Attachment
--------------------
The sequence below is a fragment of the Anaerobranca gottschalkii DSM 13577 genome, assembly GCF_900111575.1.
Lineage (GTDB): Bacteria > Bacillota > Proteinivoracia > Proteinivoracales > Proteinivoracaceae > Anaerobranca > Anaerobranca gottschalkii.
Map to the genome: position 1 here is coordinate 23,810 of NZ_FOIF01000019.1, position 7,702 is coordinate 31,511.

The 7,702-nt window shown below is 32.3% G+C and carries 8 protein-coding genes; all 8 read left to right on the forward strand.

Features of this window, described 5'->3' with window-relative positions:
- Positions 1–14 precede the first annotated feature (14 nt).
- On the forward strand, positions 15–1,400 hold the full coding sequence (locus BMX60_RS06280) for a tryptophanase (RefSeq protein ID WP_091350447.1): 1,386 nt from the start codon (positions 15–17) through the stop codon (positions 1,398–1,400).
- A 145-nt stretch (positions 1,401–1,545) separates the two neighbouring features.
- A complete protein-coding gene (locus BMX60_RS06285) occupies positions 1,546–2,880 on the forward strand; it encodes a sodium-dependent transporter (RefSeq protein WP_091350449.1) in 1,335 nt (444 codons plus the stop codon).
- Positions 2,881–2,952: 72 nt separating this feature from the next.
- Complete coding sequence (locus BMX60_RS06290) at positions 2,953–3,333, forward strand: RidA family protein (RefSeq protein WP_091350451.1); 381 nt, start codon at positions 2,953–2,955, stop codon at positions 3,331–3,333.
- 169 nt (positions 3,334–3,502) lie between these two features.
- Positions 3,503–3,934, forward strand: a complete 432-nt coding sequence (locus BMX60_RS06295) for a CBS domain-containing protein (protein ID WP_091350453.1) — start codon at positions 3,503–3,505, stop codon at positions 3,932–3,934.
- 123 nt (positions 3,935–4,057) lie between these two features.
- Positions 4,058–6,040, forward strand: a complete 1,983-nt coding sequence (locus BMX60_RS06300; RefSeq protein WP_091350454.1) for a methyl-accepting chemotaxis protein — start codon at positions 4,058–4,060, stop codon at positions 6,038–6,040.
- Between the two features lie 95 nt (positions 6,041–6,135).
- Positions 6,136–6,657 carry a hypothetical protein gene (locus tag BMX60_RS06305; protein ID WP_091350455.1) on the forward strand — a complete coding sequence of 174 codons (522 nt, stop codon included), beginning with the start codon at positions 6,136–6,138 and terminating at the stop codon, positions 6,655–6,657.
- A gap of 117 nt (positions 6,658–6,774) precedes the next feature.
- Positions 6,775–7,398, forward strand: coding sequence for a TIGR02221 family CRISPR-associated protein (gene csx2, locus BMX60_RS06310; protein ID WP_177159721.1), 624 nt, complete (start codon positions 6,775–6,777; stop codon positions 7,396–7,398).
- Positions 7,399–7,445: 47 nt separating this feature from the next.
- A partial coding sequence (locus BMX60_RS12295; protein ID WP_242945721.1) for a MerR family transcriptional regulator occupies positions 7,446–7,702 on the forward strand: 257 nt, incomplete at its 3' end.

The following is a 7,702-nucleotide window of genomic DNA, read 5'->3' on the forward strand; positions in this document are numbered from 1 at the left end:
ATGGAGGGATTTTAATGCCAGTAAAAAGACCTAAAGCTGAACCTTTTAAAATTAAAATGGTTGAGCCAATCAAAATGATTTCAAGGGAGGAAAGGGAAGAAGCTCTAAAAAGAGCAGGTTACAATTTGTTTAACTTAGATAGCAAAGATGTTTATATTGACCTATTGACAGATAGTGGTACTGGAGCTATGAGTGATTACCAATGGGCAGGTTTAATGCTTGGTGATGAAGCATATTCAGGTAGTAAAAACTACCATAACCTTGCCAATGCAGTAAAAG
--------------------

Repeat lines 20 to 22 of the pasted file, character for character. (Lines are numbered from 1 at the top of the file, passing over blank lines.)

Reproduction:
- Positions 7,399–7,445: 47 nt separating this feature from the next.
- A partial coding sequence (locus BMX60_RS12295; protein ID WP_242945721.1) for a MerR family transcriptional regulator occupies positions 7,446–7,702 on the forward strand: 257 nt, incomplete at its 3' end.

The following is a 7,702-nucleotide window of genomic DNA, read 5'->3' on the forward strand; positions in this document are numbered from 1 at the left end: